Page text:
As tax season approaches, be sure not to fall victim to these common oversights:
You can receive charitable deductions for your old clothing and furniture that you wish to dispose of. The important component is ascertaining the value of those items. If your deduction exceeds $500 for noncash donations, a Form 8283 will need to be filed with the IRS. If the donation exceeds $5,000 you will need a formal appraisal.
If you are divorced and have children, make sure you determine which former spouse is claiming which child as a dependent. Be sure to follow the divorce decree, as a violation of this can lead to other legal issues.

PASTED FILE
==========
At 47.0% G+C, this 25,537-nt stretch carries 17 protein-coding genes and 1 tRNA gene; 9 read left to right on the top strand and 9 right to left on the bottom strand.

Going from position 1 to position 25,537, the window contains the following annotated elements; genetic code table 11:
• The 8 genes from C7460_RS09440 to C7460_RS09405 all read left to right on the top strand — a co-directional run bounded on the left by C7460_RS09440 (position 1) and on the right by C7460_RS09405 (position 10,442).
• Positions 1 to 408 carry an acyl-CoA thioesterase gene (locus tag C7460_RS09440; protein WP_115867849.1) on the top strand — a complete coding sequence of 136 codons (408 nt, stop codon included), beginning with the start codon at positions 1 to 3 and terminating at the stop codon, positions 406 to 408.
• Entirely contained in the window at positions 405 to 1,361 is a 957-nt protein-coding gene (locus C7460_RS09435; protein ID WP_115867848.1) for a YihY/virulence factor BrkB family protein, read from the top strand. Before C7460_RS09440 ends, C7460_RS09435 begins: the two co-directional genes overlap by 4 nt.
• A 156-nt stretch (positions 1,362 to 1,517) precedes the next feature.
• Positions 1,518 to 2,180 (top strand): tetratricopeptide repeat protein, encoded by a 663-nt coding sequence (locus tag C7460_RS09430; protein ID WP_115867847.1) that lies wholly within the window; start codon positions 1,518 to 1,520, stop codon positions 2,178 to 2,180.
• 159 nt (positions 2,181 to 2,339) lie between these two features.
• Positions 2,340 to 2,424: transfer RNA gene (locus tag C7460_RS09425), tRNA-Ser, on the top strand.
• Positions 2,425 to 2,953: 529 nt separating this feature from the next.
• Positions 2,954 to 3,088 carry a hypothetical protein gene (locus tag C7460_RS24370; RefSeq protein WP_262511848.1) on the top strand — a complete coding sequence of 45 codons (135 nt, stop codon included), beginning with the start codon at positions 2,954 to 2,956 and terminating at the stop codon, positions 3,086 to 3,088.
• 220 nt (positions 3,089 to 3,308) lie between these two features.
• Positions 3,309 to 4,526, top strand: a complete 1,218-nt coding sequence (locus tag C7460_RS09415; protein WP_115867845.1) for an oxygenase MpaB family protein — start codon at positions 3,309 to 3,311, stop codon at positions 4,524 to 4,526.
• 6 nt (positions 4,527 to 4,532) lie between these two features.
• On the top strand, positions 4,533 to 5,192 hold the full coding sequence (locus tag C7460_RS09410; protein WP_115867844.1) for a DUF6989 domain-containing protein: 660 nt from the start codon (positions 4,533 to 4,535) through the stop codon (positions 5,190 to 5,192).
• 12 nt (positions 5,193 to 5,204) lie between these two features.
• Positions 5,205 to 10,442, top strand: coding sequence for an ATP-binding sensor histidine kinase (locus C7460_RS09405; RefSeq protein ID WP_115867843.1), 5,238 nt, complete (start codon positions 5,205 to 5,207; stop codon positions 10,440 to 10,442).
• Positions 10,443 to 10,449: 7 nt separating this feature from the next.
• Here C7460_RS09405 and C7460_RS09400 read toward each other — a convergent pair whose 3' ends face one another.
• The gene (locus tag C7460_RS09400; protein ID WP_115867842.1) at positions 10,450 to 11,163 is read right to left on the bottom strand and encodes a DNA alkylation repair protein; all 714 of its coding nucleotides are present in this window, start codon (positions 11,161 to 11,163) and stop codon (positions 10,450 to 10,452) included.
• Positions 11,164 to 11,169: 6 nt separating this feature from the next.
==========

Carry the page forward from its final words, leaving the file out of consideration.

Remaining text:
Funding Tax-Advantaged Accounts Too Late
A lot of people wait until the filing deadline to contribute to their IRA’s. The best approach is to fund the IRA as early in the year as possible. Statistically, early finding has provided an average additional return of $14,507 over any 10-year period.
Failure to Utilize a 529 College Savings Plan
Your saving may be tax-free towards education costs. In several states, you can get a state income tax break for your contribution. “Even if your kids are already in college, if your state allows the deduction, contribute to the 529 and take the money out in the same year to get the deduction,” says David Haas, a financial advisor in Franklin Lakes, NJ.